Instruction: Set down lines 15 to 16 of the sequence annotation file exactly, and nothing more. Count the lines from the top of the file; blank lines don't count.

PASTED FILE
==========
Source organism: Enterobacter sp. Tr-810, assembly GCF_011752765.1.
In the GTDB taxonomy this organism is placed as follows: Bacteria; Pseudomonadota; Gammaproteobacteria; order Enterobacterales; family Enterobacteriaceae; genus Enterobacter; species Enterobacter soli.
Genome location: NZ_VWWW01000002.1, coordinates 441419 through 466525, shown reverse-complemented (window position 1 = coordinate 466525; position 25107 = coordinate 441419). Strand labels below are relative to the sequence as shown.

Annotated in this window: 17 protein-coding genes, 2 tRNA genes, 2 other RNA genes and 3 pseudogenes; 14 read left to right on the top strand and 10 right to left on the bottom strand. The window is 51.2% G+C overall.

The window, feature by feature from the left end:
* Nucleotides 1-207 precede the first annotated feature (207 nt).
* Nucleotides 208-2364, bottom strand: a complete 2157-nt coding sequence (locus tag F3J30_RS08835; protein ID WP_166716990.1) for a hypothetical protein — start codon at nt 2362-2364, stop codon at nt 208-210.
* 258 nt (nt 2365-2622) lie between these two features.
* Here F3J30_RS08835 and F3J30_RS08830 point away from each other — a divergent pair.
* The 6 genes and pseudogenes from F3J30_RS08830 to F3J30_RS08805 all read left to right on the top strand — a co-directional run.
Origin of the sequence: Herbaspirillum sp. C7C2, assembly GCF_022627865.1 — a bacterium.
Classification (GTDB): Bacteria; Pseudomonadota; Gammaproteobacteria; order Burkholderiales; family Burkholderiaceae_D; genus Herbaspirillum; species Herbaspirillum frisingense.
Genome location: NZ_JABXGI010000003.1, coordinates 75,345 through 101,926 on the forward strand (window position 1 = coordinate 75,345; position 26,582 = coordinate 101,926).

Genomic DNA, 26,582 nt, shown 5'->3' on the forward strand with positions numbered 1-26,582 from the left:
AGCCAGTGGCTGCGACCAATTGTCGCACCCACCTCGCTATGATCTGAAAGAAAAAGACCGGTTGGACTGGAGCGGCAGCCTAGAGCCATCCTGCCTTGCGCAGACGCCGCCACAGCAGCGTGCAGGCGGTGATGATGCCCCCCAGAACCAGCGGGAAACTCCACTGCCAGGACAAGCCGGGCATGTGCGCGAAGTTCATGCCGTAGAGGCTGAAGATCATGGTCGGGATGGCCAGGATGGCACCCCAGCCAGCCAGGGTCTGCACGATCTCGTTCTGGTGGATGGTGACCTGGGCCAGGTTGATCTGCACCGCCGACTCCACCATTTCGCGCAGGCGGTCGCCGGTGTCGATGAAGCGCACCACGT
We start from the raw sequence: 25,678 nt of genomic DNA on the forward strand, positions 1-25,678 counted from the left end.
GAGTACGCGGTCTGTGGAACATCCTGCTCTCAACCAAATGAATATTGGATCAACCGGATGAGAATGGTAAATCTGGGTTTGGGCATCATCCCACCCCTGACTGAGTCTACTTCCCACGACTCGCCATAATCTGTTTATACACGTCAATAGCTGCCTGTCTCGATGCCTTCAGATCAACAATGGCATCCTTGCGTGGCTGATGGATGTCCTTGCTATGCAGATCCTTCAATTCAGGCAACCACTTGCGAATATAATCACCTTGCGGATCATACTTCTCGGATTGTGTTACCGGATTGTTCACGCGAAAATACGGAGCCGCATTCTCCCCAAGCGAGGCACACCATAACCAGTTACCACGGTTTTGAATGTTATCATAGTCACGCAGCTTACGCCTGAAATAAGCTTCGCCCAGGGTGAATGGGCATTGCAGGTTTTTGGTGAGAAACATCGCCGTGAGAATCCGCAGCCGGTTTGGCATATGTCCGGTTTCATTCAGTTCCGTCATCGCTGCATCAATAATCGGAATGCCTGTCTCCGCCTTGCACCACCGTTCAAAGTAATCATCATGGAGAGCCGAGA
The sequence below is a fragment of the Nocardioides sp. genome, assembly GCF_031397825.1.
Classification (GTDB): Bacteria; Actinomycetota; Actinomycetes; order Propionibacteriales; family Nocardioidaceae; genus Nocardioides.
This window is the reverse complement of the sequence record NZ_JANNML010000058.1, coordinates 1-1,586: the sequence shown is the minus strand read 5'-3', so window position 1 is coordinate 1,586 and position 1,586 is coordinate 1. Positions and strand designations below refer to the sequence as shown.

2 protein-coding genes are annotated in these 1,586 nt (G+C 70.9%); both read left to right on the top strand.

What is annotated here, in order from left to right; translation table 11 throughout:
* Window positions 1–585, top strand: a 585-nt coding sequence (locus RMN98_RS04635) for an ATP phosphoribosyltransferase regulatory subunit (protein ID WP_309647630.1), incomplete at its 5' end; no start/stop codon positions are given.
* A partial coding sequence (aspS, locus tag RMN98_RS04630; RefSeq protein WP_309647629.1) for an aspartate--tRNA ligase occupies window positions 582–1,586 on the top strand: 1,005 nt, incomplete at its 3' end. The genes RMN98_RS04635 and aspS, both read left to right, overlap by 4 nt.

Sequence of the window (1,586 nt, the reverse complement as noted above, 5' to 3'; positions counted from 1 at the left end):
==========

AGCCAGTGGCTGCGACCAATTGTCGCACCCACCTCGCTATGATCTGAAAGAAAAAGACCGGTTGGACTGGAGCGGCAGCCTAGAGCCATCCTGCCTTGCGCAGACGCCGCCACAGCAGCGTGCAGGCGGTGATGATGCCCCCCAGAACCAGCGGGAAACTCCACTGCCAGGACAAGCCGGGCATGTGCGCGAAGTTCATGCCGTAGAGGCTGAAGATCATGGTCGGGATGGCCAGGATGGCACCCCAGCCAGCCAGGGTCTGCACGATCTCGTTCTGGTGGATGGTGACCTGGGCCAGGTTGATCTGCACCGCCGACTCCACCATTTCGCGCAGGCGGTCGCCGGTGTCGATGAAGCGCACCACGT
We start from the raw sequence: 25,678 nt of genomic DNA on the forward strand, positions 1-25,678 counted from the left end.